4 Things to Know as a New Blogger

  June 5, 2021 blogging tips 🕑 5 minutes read
We are digging our 2 month house sit in Nizwa, Oman. Ample sun, warmth and equally warm people in Oman; being invited for coffee and dates is a regular occurrence here. We had fun snapping shots during a walk to the mall yesterday. Water weight will be no issue here. Temps only low 80's but strong sunshine, meaning lots of sun block.

Nizwa, Oman


(Updated 6/5/2021)


I Googled my blog name a while back.


Neil Patel and his gracious feature of me – and Blogging From Paradise – popped up for a specific keyword.


He noted after mentioning my blog how blogging is a slow, steady journey.


Successful blogging occurs in drips, not torrents.


Did I start blogging yesterday? Nope. Last week? Nope. Last year? Nope.


I have blogged for 13 years. Truth be told, even though I began traveling 3 years into my blogging career, things did not genuinely click – like REALLY click – until a few years ago. Sure I struggled for years, but even if I did smart things with a generous, detached energy, crafting this life of travel and pro blogging would still take 2-4 years.


Nobody short cuts their way to a dream life through blogging.


Nobody short cuts their way to a dream life through blogging.Click To Tweet


Sweetness comes after the slow, steady blogging journey.


If you are a new blogger you likely feel excitement, dread, hope, panic and an emotional cocktail of delight, doubt and dizziness that may goad you to quit before you begin.


Take a deep breath, guys.




This blogging gig is incredibly worth the fun, freedom and fulfillment you will experience along the way.


Keep these 4 things in mind to level out, to develop a sense of peace and calm, and to begin blogging from a generous, largely detached, energy.


1: Embody a Slow and Steady Approach


Like Neil said; blogging is a slow steady process.


New bloggers need to know that you cannot speed up this process. Trying to speed things up guarantees your struggle and failure.


Create a helpful post. Connect with top bloggers via genuine blog comments and by promoting these pros on your blog and through your social media.


Repeat the connecting thingee 5-7 days weekly for 3 months, then 6 months, then, 2 years.


Create 1-3 blog posts weekly for the next 3 months, then 6 months, then 2 years.


Be patient. Don’t panic.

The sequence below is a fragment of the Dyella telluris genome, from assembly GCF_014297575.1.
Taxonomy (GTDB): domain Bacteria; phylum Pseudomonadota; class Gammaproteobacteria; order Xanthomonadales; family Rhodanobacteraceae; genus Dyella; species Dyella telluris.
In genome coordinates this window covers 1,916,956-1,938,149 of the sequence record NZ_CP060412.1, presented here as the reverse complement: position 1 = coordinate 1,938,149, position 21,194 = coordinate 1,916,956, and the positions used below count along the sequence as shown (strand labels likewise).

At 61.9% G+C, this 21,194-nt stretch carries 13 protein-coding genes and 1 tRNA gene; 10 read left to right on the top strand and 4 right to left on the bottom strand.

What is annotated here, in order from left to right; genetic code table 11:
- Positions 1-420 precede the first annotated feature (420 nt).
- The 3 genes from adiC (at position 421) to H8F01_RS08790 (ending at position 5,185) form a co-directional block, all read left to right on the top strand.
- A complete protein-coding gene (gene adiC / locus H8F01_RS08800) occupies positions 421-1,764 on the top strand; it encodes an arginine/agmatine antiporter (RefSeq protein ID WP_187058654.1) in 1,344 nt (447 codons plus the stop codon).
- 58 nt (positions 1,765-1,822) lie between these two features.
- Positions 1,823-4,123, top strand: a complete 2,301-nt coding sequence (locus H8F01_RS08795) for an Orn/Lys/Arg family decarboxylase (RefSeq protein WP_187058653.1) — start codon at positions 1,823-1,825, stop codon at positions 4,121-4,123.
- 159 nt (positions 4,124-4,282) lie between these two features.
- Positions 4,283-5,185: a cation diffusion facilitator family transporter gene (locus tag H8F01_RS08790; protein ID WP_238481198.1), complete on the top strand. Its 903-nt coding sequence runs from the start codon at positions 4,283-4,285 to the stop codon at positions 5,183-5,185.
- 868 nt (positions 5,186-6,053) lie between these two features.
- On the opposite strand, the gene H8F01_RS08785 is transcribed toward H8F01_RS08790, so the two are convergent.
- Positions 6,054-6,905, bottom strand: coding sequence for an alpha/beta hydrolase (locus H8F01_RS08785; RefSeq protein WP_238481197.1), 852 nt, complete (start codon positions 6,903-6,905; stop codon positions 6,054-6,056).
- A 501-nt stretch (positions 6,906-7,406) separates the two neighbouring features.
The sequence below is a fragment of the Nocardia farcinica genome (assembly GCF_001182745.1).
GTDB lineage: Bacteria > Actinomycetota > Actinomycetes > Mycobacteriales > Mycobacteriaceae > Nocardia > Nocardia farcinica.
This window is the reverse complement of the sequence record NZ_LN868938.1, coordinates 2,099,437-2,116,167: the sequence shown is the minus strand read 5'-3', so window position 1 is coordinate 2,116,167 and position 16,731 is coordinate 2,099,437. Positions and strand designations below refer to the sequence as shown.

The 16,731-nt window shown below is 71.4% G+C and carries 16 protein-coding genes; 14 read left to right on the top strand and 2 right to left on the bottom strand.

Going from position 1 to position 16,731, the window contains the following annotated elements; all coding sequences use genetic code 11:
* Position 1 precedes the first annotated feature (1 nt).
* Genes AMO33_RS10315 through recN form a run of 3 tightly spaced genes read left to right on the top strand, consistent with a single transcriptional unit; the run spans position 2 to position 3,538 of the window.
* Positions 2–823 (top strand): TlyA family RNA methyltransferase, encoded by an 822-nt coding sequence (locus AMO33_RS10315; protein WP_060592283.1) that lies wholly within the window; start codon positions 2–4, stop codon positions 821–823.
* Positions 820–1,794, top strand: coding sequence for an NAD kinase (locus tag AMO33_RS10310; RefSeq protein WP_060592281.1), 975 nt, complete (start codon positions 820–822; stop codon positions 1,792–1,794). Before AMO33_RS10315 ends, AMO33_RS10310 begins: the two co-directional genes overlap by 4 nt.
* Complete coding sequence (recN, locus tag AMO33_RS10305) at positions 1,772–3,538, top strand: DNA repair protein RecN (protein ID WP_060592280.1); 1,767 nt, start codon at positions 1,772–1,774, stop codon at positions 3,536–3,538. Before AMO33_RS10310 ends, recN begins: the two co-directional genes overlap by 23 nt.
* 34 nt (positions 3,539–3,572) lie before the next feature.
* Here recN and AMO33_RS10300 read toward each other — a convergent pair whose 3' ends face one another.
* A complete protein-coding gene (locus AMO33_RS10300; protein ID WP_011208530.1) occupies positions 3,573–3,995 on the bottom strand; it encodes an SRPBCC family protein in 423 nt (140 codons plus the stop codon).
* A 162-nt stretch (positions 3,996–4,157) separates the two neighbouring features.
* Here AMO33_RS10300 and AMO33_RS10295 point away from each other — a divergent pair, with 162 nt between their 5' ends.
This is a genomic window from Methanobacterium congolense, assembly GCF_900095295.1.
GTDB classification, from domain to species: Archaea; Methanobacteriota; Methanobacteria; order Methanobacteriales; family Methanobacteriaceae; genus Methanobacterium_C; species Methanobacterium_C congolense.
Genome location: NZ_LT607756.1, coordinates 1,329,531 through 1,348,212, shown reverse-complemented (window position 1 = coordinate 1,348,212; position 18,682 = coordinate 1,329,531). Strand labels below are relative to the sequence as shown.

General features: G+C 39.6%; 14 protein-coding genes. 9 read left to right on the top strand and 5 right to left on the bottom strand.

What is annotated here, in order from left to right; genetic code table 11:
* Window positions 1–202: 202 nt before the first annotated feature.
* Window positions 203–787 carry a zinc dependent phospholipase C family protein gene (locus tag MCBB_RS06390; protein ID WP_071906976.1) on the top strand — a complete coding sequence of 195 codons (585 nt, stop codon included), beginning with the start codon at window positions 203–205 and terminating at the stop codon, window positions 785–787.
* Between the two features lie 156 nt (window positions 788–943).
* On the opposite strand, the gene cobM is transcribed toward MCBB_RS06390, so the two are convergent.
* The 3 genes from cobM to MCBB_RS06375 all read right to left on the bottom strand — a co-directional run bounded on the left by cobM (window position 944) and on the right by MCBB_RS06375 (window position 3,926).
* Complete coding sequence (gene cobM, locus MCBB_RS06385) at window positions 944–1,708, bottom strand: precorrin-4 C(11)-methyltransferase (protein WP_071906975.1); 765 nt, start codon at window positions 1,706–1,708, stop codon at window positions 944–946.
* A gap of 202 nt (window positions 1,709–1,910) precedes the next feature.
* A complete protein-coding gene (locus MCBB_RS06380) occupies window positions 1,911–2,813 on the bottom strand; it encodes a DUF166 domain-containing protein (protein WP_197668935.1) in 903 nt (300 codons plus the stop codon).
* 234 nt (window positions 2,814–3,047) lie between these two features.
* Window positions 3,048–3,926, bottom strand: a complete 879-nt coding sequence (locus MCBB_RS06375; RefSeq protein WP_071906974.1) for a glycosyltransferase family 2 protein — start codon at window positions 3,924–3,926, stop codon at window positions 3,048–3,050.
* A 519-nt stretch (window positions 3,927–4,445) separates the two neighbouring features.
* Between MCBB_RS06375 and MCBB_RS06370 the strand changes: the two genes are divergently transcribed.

Slow and steady wins the race.


All successful bloggers you see – like Neil Patel – patiently, persistently and generously created and connected for years, never panicking and bailing on the blogging fundamentals.


2: Follow Professional Advice


I spoke to a new blogger recently.


He nodded as I offered professional advice from a 13 year veteran.


He is learning how following pro advice persistently – watching my videos, reading my posts and chatting with me – helps keep him on the blogging straight and narrow.


Most new bloggers rarely seek out pro advice and follow their own advice. Bad idea. Pros have blogging experience. New bloggers have little to no blogging experience.


El Valle de Anton Panama

El Valle de Anton Panama


Follow 2-3 blogging tips pros. Read their blogs daily. Watch their videos. Invest money in their eBooks, courses and coaching.


Pros show you the way, inspire you and support you on a sometimes confusing, doubt-filled journey. Pro bloggers also cut your learning curve by years, providing you with a sense of relief and knowing that you are on the right path.


Follow top pros like James McAllister. Pay close attention to his post:


Branding Success Comes from Sticking to the Basics


Beginner bloggers; stick to the basics. Lay a rock solid foundation for your blogging campaign. Release urges to:


  • take shortcuts
  • seek overnight success
  • get rich quickly


because each fear leads to an impossibility.


Follow the fundamentals by paying close attention to seasoned, professional bloggers. Pros keep you on the blogging straight and narrow.


3: Check in to Reality


Reality check time, guys.


As a newbie blogger, you may have published 10-20 valuable, quality posts. Maybe you genuinely commented on 50-100 blogs.


You think you are a seasoned vet. But you are at the blogging baby stage of your blogging journey compared to established pros.


You are not an experienced blogger. Good things take time.


Alonzo Pichardo stresses this regularly. His eye-popping success grew over 13 years of generous, patient, persistent service.


New bloggers often expect to generate a full time income after a year, while doing next to nothing. Not gonna happen. New bloggers often expect to generate a full time income after a year, after doing smart stuff, persistently, patiently and generously. Usually, ain’t gonna happen guys.


Don’t expect anything. Focus on service, not getting. Develop the proper mindset for a newbie blogger.